29 April 2011
Forty years ago I could never have imagined that I, alongside billions of other computer users, would be able to sit down at my keyboard and type something that could then be read by every other computer user on the planet. The Internet and blogging technology makes that possible for everyone - it would have been impossible before the computer age.
Many commentators believe this makes it possible for every citizen in a democracy to take part in the public debate. The argument is that the Internet is redistributing political influence, increasing political participation and challenging the monopoly of traditional elites. The key belief is that the technology will amplify the political voice of ordinary citizens.
Matthew Hindman is an assistant professor in the School of Media and Public Affairs at George Washington University. His short book demonstrates, with robust evidence from the USA, how wrong such a belief is. While everyone can speak on the Internet, few of us are heard.
"In this respect, the Internet diverges from much of what political scientists have grown to expect from the literature on political behaviour. In many avenues of political participation, scholars have noted that once the initial barriers to participation are overcome, citizens' voices get considered relatively equally. When citizens vote, each ballot carries the same weight in deciding an election. When citizens volunteer for a political campaign or an advocacy group, they all face similar limits; at the extremes, no volunteer has more than twenty-four hours a day to contribute towards a campaign. The greatest exception to this rule has been political fund-raising; among the relatively small set of citizens who donate to political campaigns and interest groups, disparities in wealth make some citizens' voices much louder than others. Even here, though, there are important (albeit imperfect) limits that constrain inequalities in who gets heard. Under federal election law, no citizen could donate more than $2,000 total to any one candidate over the course of the 2003-2004 election cycle.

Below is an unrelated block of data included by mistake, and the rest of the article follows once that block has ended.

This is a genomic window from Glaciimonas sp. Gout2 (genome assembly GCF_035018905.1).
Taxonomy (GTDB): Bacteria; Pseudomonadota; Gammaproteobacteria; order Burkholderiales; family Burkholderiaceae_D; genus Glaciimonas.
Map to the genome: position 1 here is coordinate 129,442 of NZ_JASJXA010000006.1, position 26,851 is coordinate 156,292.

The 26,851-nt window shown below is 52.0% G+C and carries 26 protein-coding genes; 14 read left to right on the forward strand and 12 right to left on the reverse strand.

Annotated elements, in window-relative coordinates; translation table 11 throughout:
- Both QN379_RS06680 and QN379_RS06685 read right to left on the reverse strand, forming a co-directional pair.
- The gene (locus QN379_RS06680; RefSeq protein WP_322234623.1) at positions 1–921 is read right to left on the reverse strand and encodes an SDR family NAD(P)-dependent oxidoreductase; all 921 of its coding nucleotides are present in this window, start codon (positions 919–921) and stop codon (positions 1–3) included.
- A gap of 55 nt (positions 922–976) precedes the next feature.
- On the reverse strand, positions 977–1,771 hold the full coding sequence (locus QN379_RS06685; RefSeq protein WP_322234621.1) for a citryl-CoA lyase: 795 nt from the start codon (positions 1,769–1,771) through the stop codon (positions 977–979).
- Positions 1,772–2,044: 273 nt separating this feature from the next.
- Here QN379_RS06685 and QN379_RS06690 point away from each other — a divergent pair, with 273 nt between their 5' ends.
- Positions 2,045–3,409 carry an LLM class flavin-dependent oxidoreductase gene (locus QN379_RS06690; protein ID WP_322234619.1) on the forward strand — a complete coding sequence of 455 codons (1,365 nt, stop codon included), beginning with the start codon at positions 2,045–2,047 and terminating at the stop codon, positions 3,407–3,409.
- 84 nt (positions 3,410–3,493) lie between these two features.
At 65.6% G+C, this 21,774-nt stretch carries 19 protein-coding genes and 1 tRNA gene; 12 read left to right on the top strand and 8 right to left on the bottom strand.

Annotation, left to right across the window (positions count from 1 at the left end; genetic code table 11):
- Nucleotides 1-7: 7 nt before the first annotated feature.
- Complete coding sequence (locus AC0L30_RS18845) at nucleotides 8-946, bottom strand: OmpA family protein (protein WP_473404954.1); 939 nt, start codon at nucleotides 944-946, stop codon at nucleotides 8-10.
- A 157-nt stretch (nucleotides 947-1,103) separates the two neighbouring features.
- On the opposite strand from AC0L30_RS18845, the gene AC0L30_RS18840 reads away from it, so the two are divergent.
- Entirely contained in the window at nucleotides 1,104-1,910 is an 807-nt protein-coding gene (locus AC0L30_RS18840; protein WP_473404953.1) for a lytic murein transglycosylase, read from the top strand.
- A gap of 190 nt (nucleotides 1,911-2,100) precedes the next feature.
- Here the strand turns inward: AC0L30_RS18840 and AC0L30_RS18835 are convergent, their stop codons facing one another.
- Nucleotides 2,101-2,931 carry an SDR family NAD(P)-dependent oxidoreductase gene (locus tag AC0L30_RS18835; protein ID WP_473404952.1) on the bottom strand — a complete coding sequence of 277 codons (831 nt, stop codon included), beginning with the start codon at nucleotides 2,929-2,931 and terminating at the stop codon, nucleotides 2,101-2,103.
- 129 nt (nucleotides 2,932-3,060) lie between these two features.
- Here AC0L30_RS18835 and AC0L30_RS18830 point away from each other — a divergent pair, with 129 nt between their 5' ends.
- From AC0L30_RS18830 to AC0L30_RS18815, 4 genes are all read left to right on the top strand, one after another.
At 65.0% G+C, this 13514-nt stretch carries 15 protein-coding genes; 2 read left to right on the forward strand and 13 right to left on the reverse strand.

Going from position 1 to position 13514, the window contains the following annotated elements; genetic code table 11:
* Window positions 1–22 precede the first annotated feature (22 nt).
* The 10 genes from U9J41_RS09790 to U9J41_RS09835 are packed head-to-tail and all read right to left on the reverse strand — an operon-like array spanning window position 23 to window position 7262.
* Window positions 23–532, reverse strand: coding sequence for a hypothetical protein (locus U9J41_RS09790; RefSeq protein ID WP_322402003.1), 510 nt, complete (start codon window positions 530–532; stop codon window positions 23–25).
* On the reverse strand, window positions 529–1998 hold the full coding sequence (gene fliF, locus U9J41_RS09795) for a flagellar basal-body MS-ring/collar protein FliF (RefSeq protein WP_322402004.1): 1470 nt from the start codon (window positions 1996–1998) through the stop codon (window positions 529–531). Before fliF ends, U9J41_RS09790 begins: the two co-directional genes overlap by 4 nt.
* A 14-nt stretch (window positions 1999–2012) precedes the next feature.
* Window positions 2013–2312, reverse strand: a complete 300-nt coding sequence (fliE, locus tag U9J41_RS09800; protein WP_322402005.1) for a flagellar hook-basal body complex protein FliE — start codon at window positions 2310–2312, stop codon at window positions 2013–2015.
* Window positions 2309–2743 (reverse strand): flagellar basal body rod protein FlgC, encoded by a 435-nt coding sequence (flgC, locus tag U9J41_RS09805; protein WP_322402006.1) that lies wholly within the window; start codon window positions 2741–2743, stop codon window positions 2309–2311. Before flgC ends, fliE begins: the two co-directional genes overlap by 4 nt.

A central claim of this book is that direct political speech on the Internet – by which I mean the posting of political views online by citizens – does not follow these relatively egalitarian patterns. If we look at citizens' voices in terms of the readership their postings receive, political expression online is orders of magnitude more unequal than the disparities we are used to in voting, volunteer work, and even political fund-raising. This book also shows that by the most commonly used social science metrics, online audience concentration equals or exceeds that found in most traditional media."
In the review below I have highlighted some of the points that I found particularly interesting but there is much more to read in the book. I recommend it to anyone who is interested in how real people use the Internet.
Physically the Internet consists of large numbers of computers connected by wires or by wireless links. However in logical terms the World Wide Web consists of pages which are connected by hyperlinks. Google has become one of the world's most valuable companies by exploiting the insight that the structure of these hyperlinks conveys meaningful information about which sites users want to see ranked highly in Internet searches.
The author and his team carried out detailed research on political websites.